How Knowing a Foreign Language Can Help Your Career

| June 24, 2015 | 1 Comment


Nationalists and chauvinists believe that learning a foreign language isn’t necessary as the English language is universal and understood by everyone. They advocate that speaking a foreign language is equivalent to stating openly that the English language is not good enough as a medium of communication between people of different nationalities. Others, apparently more pragmatic, state that learning a foreign language can only help if one wants to be a Foreign Languages teacher, a tour guide, an air hostess or steward, an interpreter or translator. For them, the industries where one can use those languages are quite limited.

The reality is very different however. Modern means of communications including the internet and smartphones have revolutionised the concept of nationalism and national and local culture. Previous ideologies are everyday being turned on their heads as cultures and languages classified as foreign not so long ago are slowly crossing boundaries. The concept of the global village is well-anchored nowadays in the psyche of nations all over the world. Our world is global. Someone who learns a foreign language is open to the world and its main economic and social currents. He or she is in a better position to get a highly paid job in different economic spheres. The job market, although daunting for most, seems less scary to the bilingual or multilingual person.

English-speaking countries want to extend their markets overseas, stretching to Eastern economies. Knowledge of Asian languages enables them to penetrate those foreign markets: speaking the language of the receiving country creates a bond where marketing messages and sales of goods and services can take place in a smooth fashion. Learning Hindi, Japanese or Chinese breaks down barriers and fosters goodwill among businesspeople. In order to penetrate or extend the newly open markets of Eastern Europe one should learn an Eastern European language to facilitate exchanges.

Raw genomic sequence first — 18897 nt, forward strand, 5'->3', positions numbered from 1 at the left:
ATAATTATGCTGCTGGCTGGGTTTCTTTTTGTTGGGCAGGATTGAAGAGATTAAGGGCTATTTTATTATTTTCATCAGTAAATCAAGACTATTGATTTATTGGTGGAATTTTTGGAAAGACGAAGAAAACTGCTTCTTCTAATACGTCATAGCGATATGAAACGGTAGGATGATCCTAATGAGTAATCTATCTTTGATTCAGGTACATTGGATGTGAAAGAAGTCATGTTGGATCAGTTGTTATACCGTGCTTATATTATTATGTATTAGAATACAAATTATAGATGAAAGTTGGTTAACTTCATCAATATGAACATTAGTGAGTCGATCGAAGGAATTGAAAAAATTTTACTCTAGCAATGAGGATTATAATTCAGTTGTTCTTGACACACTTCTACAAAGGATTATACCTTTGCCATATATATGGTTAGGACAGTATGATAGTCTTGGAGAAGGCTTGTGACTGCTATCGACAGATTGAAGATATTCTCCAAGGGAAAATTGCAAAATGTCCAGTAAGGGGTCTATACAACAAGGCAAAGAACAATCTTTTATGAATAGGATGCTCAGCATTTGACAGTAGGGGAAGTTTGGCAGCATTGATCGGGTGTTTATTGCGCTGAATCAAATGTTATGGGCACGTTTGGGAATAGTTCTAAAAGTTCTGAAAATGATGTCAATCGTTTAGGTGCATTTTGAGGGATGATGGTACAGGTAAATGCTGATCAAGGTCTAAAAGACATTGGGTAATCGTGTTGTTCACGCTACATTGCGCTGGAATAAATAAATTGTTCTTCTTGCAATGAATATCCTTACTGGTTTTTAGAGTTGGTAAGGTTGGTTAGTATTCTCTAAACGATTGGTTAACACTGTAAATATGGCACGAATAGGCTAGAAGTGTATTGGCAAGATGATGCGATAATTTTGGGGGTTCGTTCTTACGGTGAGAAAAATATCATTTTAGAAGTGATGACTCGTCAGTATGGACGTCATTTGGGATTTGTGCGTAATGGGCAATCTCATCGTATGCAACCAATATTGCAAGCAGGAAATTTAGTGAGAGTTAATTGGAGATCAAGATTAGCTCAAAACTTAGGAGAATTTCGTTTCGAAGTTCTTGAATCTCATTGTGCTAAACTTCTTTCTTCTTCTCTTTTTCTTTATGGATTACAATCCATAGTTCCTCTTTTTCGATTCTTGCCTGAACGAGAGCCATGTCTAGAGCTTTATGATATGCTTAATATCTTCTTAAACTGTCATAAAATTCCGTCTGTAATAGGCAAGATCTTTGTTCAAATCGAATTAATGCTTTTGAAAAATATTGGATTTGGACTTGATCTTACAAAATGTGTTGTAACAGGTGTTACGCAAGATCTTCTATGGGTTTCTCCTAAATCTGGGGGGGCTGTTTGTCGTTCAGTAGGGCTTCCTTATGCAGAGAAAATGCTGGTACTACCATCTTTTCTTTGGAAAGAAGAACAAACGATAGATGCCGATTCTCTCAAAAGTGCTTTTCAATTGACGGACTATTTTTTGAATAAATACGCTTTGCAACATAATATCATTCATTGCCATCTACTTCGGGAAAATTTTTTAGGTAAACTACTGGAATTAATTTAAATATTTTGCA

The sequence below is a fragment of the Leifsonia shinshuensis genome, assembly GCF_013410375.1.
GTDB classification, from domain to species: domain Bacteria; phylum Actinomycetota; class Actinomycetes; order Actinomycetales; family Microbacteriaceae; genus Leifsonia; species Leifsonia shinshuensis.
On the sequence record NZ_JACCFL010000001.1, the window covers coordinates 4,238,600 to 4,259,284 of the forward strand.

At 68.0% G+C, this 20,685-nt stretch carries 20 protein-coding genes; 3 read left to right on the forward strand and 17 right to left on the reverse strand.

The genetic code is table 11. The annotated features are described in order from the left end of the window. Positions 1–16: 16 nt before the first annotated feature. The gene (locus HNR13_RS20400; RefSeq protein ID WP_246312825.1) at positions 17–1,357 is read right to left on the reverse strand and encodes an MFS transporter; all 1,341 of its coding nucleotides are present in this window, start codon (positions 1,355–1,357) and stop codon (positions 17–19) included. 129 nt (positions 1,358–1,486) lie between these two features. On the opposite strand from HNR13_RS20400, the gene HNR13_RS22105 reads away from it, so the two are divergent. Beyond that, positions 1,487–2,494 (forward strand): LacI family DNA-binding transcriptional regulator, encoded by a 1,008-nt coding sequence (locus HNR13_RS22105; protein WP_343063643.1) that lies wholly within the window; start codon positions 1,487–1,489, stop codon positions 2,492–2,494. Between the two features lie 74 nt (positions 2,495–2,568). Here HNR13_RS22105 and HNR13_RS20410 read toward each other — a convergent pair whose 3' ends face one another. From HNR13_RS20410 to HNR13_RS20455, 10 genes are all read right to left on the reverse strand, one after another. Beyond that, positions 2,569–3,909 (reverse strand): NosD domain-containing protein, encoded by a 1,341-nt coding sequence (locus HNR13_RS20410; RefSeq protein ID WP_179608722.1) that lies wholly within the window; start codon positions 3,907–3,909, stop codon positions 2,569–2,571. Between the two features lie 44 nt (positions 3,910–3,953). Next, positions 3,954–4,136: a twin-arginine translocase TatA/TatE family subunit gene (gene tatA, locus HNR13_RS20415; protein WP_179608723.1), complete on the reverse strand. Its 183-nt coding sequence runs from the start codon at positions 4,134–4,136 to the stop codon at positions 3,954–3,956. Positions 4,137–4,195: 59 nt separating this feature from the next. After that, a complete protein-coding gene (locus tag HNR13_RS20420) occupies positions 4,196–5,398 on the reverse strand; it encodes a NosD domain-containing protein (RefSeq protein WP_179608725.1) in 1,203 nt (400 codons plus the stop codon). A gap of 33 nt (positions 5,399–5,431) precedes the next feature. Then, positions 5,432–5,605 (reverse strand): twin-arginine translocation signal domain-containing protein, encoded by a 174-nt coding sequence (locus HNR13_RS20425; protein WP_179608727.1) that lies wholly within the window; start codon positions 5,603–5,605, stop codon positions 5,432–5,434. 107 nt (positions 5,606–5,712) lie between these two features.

The marketing person focusing on research and promotion, targeting a foreign audience, would benefit from studying a foreign language prior to starting his or her marketing campaign. It would really help if the marketer knew about the different nuances of the target language e.g. humour, colloquialisms, onomatopoeias, etiquette, tone, etc. An HSBC TV campaign a few years ago for example showed young children calling complete strangers from Asian countries “Auntie”, a typically Asian practice. Surveys are more reflective of reality and marketing messages are more direct and poignant if they address the target audience in their own languages and embracing their cultural norms and habits. Learning a different language is actually about embracing a new vision of life.

The sales person facing the hard task of persuading someone from a foreign culture to buy goods and services would find his or her task easier if they were to converse in the target language. Closing the sale would be less arduous and misunderstandings would be avoided. Markets are being opened internationally and therefore it should be imperative for the marketing and sales staff to speak the languages used in those overseas markets, at different levels according to the amount of interaction between seller and buyer.